I’ve seen five different authors take down, or prepare to take down, their posted works on Ao3 this week.  At the same time, I’ve seen several people wishing there was more new content to read.  I’ve also seen countless posts by authors begging for people to leave comments and kudos. 

People tell me I am a big name fan in my chosen fandom.  I don’t quite get that but for the purposes of this post, let’s roll with it.  On my latest one shot, less than 18% of the people who read it bothered to hit the kudos button.  Sure, okay, maybe that one sort of sucked.  Let’s look at the one shot posted before that – less than 16% left kudos.  Before that – 10%, and then 16%.  I’m not even going to get into the comments.  Let’s just say the numbers drop a lot.  I’m just looking at one shots here so we don’t have to worry about multiple hits from multiple chapters, people reading previous chapters over, etc.  And if I am a BNF, that means other people are getting significantly less kudos and comments.

Fandom is withering away because it feels like people don’t care about the works that are posted.  Why should I go to the trouble of posting my stories if no one reads them, and of the people who do read them, less than a fifth like them?  Even if you are not a huge fan of the story, if it kept your attention long enough for you to get to the bottom, go ahead and mash that kudos button.  It’s a drop of encouragement in a big desert. 

TL;DR: Passively devouring content is killing fandom.

Reblogging again

So much this

You know, kudos and comments are much beloved by all esp. yrs truly, but I have to say: I’ve been posting fic for 20 years, and I have never in my entire life had a story stay above a 1:9 kudos to hits ratio (or comments to hits, back when kudo wasn’t an option). Usually they don’t stay above 1:10, once they’ve been around for a few weeks.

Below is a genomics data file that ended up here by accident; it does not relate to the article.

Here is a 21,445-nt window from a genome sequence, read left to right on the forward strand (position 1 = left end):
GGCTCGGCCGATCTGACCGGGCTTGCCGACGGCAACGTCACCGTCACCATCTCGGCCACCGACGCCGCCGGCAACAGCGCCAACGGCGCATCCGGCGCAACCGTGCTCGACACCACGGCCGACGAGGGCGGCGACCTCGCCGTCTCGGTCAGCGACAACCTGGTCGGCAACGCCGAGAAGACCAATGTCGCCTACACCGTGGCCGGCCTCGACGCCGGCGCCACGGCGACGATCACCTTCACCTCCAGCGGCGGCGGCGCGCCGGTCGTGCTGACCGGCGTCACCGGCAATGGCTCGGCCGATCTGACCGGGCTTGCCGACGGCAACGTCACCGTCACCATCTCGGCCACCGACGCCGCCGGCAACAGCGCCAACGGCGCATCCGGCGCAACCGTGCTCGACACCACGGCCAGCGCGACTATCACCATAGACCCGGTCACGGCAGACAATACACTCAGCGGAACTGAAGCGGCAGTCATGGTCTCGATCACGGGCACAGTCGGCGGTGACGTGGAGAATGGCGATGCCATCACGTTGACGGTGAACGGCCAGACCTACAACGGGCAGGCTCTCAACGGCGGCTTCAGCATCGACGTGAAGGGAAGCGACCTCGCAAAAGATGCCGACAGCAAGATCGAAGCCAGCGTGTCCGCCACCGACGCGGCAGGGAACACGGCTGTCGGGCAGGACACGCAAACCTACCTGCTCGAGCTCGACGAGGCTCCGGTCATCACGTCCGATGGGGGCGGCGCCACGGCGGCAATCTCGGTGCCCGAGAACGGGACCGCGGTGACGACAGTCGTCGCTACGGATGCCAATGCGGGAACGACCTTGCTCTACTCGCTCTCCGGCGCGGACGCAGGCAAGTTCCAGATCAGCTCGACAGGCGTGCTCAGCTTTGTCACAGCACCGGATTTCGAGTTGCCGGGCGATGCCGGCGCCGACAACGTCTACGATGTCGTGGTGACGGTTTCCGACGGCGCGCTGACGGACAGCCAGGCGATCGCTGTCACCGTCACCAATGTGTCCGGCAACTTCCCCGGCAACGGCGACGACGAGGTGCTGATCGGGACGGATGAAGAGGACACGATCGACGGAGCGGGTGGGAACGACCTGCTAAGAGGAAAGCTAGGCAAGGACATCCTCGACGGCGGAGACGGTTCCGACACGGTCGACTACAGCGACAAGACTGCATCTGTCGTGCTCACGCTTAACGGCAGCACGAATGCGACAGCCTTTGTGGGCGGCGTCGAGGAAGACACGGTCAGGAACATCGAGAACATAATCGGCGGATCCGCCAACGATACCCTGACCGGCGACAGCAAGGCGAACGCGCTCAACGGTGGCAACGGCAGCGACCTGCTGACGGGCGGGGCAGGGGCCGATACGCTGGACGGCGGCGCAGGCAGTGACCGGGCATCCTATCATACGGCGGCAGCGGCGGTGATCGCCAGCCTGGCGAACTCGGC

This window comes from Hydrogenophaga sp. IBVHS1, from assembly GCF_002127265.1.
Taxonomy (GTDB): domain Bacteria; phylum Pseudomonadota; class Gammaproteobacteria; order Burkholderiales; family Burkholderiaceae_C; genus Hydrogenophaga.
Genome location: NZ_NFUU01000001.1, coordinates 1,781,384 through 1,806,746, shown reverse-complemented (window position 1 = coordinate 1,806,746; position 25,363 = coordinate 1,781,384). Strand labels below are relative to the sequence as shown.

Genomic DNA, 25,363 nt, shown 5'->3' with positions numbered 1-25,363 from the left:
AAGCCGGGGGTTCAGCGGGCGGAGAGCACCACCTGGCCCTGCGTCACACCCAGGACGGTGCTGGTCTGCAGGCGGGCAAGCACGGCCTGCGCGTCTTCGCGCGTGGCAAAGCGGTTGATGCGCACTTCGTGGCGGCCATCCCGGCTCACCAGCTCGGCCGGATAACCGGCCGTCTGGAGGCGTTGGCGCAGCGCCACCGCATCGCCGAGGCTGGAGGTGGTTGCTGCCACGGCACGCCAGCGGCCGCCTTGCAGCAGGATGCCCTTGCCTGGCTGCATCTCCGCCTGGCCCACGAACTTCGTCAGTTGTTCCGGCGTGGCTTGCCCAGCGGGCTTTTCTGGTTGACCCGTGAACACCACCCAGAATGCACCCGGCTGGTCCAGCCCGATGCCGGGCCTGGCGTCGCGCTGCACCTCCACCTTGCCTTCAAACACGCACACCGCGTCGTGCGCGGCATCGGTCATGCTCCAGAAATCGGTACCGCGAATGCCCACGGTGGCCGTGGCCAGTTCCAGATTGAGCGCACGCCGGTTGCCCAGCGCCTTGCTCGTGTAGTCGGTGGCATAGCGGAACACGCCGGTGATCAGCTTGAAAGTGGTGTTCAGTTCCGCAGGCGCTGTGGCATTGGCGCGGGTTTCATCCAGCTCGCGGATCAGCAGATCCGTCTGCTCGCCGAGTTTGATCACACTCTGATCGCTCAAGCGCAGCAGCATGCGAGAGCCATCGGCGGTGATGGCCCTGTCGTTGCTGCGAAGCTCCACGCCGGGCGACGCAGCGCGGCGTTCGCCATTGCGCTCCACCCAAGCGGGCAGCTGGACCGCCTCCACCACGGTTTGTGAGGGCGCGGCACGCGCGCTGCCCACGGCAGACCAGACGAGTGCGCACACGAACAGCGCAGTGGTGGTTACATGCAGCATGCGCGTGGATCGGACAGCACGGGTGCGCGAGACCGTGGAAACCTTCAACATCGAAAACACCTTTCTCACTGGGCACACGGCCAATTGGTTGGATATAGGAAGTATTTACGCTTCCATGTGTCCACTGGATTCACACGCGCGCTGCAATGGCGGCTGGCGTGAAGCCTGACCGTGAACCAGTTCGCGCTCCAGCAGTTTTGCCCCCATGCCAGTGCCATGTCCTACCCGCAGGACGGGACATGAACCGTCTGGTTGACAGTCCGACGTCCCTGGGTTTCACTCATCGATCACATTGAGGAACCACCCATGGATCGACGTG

I also have a working background in online marketing. In social media 1:10 is what you would call a solid engagement score, when people actually care about your product (as opposed to “liking” your Facebook page so they could join a contest or whatever). If BNFs are getting 1:5 – and I do sometimes see it – that is sky-high engagement. Take any celebrity; take Harry Styles, who has just under 30M followers and doesn’t tweet all that often. He regularly gets 3-400K likes, 1-200K retweets. I’ve seen him get up to just under 1M likes on a tweet. That’s a 1:30 engagement ratio, for Harry Styles, and though some of you guys enjoy my fics and have said so, I don’t think you have as lasting a relationship with my stories as Harry Styles’s fans do with him. XD;

Again, this is not to say we, as readers, should all go home and not bother to kudo or comment or engage with fic writers. That definitely is a recipe for discouraging what you want to see in future. But this is not the first post I’ve seen that suggests a 20% kudo ratio is the equivalent of yelling into the void, and I’m worried that we as writers are discouraging ourselves because our expectations are out of whack.

I think about this a lot, because it’s important to know what a realistic goal to expect from an audience is, even though I admit it definitely is kind of depressing when you look at the numbers. I was doing reading on what sort of money you can expect to make from a successful webcomic, and the general rule of thumb seems to be that if your merchandising is meshing well with your audience, about 1% will give you merch. I imagine ‘subscribe to patreon’ also falls in this general range. 

Stuff that is ONLY available for dollars are obviously going to have a different way of measuring this, but when it comes to ‘If people can consume something without engaging back in any fashion (hitting a like button, buying something, leaving a comment)’ the vast majority will.

And as a creator that is frustrating but as a consumer it’s pretty easy to see how it happens. I have gotten steadily worse at even liking posts, much less leaving comments on ones I enjoy, since I started using tumblr. It’s very difficult to engage consistently. I always kudo on any fanfic I read and comment on the vast majority, but then again I don’t read a lot of fanfic, if you are someone who browses AO3 constantly/regularly for months or years, I could see how it’s easy to stop engaging. I don’t remember to like every YT video or tumblr fanart I see, much less comment on them.

When we are constantly consuming free content it’s hard to remember to engage with it or what that engagement means to the creators. And lol, honestly that sucks. Certainly as consumers we should be better about it. But also like, as a creator be kinder to yourself by setting a realistic bar of what you can achieve.